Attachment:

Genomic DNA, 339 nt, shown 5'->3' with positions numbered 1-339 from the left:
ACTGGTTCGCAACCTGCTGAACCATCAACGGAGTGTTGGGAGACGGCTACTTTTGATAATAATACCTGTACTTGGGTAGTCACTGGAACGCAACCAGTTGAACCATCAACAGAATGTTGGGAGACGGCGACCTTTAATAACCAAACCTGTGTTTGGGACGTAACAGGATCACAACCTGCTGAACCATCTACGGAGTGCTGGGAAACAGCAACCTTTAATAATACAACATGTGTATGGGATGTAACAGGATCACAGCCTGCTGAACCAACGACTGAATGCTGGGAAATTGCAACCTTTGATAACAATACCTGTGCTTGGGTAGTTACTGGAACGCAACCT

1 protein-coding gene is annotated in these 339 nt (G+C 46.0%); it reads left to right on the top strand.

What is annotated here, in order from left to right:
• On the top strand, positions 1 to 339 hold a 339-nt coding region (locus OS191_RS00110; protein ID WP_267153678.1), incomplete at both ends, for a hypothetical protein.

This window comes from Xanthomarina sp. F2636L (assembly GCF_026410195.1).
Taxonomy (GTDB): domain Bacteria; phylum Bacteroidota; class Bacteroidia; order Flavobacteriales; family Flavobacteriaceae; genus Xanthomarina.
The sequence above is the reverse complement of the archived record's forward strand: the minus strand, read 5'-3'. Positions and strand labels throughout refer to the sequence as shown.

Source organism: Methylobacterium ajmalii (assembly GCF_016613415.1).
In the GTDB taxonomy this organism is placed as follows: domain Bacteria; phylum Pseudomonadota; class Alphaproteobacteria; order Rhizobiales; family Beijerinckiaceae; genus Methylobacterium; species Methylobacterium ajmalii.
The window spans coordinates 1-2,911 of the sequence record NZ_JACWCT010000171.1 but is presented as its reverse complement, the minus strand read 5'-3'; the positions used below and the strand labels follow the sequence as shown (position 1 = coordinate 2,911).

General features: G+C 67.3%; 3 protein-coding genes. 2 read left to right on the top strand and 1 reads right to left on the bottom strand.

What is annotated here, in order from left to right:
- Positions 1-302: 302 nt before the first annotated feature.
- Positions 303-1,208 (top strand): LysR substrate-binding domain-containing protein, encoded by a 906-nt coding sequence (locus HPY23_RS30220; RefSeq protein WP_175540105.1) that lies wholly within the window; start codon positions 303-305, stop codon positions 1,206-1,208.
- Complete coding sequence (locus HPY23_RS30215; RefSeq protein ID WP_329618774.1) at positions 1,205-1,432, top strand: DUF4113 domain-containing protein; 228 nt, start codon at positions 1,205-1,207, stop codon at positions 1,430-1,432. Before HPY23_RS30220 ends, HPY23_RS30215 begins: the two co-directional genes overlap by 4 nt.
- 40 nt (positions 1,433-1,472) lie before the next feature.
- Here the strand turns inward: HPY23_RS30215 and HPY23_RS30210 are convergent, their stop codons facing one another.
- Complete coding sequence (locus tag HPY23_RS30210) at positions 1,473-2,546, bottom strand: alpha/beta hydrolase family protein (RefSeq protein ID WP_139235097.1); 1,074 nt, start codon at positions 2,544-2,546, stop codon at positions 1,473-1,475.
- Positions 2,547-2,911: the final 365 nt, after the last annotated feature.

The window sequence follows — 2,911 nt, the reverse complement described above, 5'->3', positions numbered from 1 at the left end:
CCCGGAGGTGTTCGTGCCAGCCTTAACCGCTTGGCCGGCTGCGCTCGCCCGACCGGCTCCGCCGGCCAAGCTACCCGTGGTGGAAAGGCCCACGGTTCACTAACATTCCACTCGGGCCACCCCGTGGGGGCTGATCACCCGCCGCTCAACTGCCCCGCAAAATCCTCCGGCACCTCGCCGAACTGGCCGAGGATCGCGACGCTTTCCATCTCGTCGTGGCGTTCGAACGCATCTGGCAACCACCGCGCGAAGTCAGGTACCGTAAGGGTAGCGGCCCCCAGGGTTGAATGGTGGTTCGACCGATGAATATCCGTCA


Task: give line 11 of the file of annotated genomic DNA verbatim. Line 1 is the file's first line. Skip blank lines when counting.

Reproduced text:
The window spans coordinates 1-2,911 of the sequence record NZ_JACWCT010000171.1 but is presented as its reverse complement, the minus strand read 5'-3'; the positions used below and the strand labels follow the sequence as shown (position 1 = coordinate 2,911).